For the first time ever, all of South Africa’s 19 national parks are available to explore from anywhere in the world on Google Street View, thanks to a volunteer effort involving more than 200 people.
Rangers, nature enthusiasts, guides and tech fans trekked for 12 months, covering more than 900km on foot with a Google Street View camera, to map out 232 points of interest across all nine provinces in the country, including 6 UNESCO World Heritage sites.
As a result, prominent tourist attractions including Kruger National Park, Table Mountain and Cape Point – as well as 17 previously un-trekked nature reserves – are now available to explore via Google Street View.
On their journeys, the volunteers stumbled across some of the country’s most famous wildlife, including cheetah and elephant.
The project forms part of Google’s Street View Camera Loan Program, which encourages anyone to apply to borrow the 360-degree camera technology and help map the planet.
The team of volunteers was coordinated by loan program partner Drive South Africa.
Andre Van Kets, outdoor enthusiast and founder of the Cape Town-based travel company, approached Google about loaning the Street View Camera in order to, showcase South Africa to travellers around the globe.
Van Kets comments: “We’re delighted to be able to showcase some of South Africa’s best sites to people all over the world, including incredible untrekked nature reserves. Travellers and nature enthusiasts can explore some of the most beautiful areas in South Africa as though they are there themselves, all from the comfort of their armchair.
“The Trekker camera is a 22kg custom-made backpack fitted with 15 cameras pointing in all directions. The on-board technology plots the camera’s exact location on the trail. While recording, the camera takes a 360-degree photo every two-seconds. It’s basically the off-road equivalent of Google’s Street View cars.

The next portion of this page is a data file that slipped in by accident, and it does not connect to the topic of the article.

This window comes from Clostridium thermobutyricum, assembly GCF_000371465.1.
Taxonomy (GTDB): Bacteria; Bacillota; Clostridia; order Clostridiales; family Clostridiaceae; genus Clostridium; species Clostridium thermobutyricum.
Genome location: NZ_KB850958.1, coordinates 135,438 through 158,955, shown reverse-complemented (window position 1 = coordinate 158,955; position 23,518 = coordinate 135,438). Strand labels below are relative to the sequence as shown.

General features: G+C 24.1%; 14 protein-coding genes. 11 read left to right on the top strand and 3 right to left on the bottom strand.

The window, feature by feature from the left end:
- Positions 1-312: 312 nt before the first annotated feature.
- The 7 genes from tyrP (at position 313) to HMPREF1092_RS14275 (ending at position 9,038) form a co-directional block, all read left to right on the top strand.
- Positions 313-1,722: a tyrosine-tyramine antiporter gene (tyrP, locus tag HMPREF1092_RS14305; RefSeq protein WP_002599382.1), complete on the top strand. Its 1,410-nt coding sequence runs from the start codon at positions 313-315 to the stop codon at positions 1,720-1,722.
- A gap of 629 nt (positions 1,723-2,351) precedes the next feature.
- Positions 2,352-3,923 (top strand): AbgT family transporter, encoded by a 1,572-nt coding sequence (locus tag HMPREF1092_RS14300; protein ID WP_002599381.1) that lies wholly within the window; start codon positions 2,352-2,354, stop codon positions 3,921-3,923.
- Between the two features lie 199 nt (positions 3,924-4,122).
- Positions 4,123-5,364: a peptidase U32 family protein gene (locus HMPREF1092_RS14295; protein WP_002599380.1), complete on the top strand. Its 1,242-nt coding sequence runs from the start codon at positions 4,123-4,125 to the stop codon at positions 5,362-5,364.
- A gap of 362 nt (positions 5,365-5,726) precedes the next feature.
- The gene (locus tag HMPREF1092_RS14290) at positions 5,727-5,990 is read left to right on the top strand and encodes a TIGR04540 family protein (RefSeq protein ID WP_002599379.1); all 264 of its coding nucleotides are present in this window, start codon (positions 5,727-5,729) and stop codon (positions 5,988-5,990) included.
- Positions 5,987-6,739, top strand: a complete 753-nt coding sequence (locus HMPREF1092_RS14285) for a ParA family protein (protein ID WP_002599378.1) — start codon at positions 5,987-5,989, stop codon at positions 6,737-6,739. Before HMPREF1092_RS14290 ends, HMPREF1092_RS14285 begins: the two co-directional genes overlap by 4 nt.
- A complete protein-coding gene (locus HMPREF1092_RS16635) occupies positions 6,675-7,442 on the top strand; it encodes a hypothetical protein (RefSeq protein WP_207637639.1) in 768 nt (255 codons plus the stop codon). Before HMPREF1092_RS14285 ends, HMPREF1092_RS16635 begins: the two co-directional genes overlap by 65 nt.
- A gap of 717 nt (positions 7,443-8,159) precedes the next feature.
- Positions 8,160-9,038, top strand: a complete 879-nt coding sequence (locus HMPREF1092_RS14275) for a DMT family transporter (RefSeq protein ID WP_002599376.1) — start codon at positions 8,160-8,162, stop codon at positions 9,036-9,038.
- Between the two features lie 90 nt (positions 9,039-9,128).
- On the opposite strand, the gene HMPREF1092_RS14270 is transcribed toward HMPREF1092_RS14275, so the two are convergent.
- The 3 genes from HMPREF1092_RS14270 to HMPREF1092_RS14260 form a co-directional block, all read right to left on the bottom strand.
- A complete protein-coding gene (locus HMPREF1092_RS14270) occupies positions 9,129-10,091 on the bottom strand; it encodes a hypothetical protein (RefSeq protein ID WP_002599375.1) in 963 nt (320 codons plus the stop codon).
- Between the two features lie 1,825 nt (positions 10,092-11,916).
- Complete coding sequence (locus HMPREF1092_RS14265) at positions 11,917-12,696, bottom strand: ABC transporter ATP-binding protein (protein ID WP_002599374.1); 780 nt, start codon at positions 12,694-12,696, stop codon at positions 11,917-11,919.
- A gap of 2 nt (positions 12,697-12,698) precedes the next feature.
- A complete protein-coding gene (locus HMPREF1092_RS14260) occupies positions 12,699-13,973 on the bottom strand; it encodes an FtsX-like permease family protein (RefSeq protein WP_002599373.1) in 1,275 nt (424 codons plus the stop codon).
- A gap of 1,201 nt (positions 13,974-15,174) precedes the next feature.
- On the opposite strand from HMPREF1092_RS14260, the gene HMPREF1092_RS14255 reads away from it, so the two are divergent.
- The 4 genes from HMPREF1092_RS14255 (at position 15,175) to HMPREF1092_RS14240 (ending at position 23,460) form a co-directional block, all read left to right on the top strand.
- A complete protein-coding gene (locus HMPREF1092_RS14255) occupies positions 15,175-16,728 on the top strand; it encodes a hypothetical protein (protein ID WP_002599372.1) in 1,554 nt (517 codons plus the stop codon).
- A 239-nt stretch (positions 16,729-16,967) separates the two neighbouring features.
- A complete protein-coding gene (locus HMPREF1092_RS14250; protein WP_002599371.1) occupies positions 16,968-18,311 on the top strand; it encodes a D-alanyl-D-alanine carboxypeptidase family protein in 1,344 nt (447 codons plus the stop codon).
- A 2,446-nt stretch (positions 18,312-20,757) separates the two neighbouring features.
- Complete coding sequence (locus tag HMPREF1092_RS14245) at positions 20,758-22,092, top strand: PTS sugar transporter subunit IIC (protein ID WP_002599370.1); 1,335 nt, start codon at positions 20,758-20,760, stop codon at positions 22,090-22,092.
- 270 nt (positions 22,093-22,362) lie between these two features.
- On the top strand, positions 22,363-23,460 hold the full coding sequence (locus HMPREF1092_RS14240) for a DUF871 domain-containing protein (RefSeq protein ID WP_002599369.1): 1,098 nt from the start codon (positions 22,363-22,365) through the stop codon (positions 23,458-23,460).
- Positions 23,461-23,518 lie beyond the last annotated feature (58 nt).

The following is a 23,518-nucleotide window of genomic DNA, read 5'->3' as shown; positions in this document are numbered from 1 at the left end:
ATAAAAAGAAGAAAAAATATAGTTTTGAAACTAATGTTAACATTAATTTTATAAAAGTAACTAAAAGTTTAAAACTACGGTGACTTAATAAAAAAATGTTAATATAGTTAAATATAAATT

Street View users can now walk in the footsteps of struggle icon Nelson Mandela, climb seven new trails to the top of Table Mountain, hike the famous five-day Otter Trail, track cheetah on foot and walk with elephant and other incredible wildlife.
Additionally, six of South Africa’s eight UNESCO World Heritage Sites are now waiting to be experienced. Users can see Mapungubwe Hill, home to an ancient African civilisation, the Richtersveld with its arid moonscapes, the towering Drakensberg Mountains, and iSimangaliso Wetland Park, South Africa’s oldest UNESCO site and a critical habitat for a range of species.
The new trails extend the existing Street View imagery of South Africa’s wilderness areas to include all 19 national parks, 17 previously ‘un-trekked’ nature reserves and many sites of natural, cultural and historical significance in all nine provinces of South Africa.
To showcase the launch of South Africa’s new Street View imagery, Drive South Africa has launched a microsite that gives would-be travellers a virtual experience of South Africa, South Africa 360.
The microsite South Africa in 360 – inspired by a similar project showcasing the US National Parks – is an immersive VR-adventure through South Africa’s four top tourist destinations and a collection of its lesser-known gems. The site is a culmination of Street View imagery with video, photos and stories from the trail, offering viewers unique perspectives.
More than 200 South African volunteers from across the country were involved in the 12-month project, mapping out the parts of South Africa that they call home. Many were SANParks, CapeNature and KZN Ezemvelo Wildlife rangers and guides. Others were avid hikers, nature-lovers and tech enthusiasts.
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